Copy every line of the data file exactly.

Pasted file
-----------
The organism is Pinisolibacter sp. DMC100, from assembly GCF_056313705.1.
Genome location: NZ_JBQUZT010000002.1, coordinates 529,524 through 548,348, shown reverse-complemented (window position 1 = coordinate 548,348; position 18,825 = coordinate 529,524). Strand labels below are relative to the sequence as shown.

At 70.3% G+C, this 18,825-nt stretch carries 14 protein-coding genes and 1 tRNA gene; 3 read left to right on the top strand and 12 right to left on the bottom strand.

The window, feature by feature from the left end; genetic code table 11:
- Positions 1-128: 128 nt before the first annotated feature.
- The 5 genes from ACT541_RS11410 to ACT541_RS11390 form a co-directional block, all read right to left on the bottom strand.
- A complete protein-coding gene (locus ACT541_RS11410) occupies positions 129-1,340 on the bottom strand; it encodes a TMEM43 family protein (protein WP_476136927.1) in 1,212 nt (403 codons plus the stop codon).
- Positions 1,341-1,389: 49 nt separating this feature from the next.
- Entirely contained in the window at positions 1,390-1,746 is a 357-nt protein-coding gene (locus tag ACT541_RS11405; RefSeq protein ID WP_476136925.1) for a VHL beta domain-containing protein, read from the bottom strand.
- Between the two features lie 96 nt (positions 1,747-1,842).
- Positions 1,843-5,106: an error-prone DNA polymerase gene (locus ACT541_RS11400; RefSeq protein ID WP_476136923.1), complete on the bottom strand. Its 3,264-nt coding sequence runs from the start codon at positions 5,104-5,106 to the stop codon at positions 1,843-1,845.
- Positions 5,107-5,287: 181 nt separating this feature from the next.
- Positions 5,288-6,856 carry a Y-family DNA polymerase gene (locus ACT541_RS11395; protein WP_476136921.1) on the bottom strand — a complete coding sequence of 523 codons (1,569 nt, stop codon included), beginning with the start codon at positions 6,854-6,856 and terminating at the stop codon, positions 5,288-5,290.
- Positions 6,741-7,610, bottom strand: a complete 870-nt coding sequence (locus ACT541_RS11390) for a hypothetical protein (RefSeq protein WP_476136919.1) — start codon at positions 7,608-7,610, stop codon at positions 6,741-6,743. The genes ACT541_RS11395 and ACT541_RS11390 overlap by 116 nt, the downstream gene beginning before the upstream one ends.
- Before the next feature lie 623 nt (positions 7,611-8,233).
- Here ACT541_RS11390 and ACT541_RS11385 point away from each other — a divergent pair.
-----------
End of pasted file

The organism is Pinisolibacter sp. DMC100, from assembly GCF_056313705.1.
Genome location: NZ_JBQUZT010000002.1, coordinates 529,524 through 548,348, shown reverse-complemented (window position 1 = coordinate 548,348; position 18,825 = coordinate 529,524). Strand labels below are relative to the sequence as shown.

At 70.3% G+C, this 18,825-nt stretch carries 14 protein-coding genes and 1 tRNA gene; 3 read left to right on the top strand and 12 right to left on the bottom strand.

The window, feature by feature from the left end; genetic code table 11:
- Positions 1-128: 128 nt before the first annotated feature.
- The 5 genes from ACT541_RS11410 to ACT541_RS11390 form a co-directional block, all read right to left on the bottom strand.
- A complete protein-coding gene (locus ACT541_RS11410) occupies positions 129-1,340 on the bottom strand; it encodes a TMEM43 family protein (protein WP_476136927.1) in 1,212 nt (403 codons plus the stop codon).
- Positions 1,341-1,389: 49 nt separating this feature from the next.
- Entirely contained in the window at positions 1,390-1,746 is a 357-nt protein-coding gene (locus tag ACT541_RS11405; RefSeq protein ID WP_476136925.1) for a VHL beta domain-containing protein, read from the bottom strand.
- Between the two features lie 96 nt (positions 1,747-1,842).
- Positions 1,843-5,106: an error-prone DNA polymerase gene (locus ACT541_RS11400; RefSeq protein ID WP_476136923.1), complete on the bottom strand. Its 3,264-nt coding sequence runs from the start codon at positions 5,104-5,106 to the stop codon at positions 1,843-1,845.
- Positions 5,107-5,287: 181 nt separating this feature from the next.
- Positions 5,288-6,856 carry a Y-family DNA polymerase gene (locus ACT541_RS11395; protein WP_476136921.1) on the bottom strand — a complete coding sequence of 523 codons (1,569 nt, stop codon included), beginning with the start codon at positions 6,854-6,856 and terminating at the stop codon, positions 5,288-5,290.
- Positions 6,741-7,610, bottom strand: a complete 870-nt coding sequence (locus ACT541_RS11390) for a hypothetical protein (RefSeq protein WP_476136919.1) — start codon at positions 7,608-7,610, stop codon at positions 6,741-6,743. The genes ACT541_RS11395 and ACT541_RS11390 overlap by 116 nt, the downstream gene beginning before the upstream one ends.
- Before the next feature lie 623 nt (positions 7,611-8,233).
- Here ACT541_RS11390 and ACT541_RS11385 point away from each other — a divergent pair.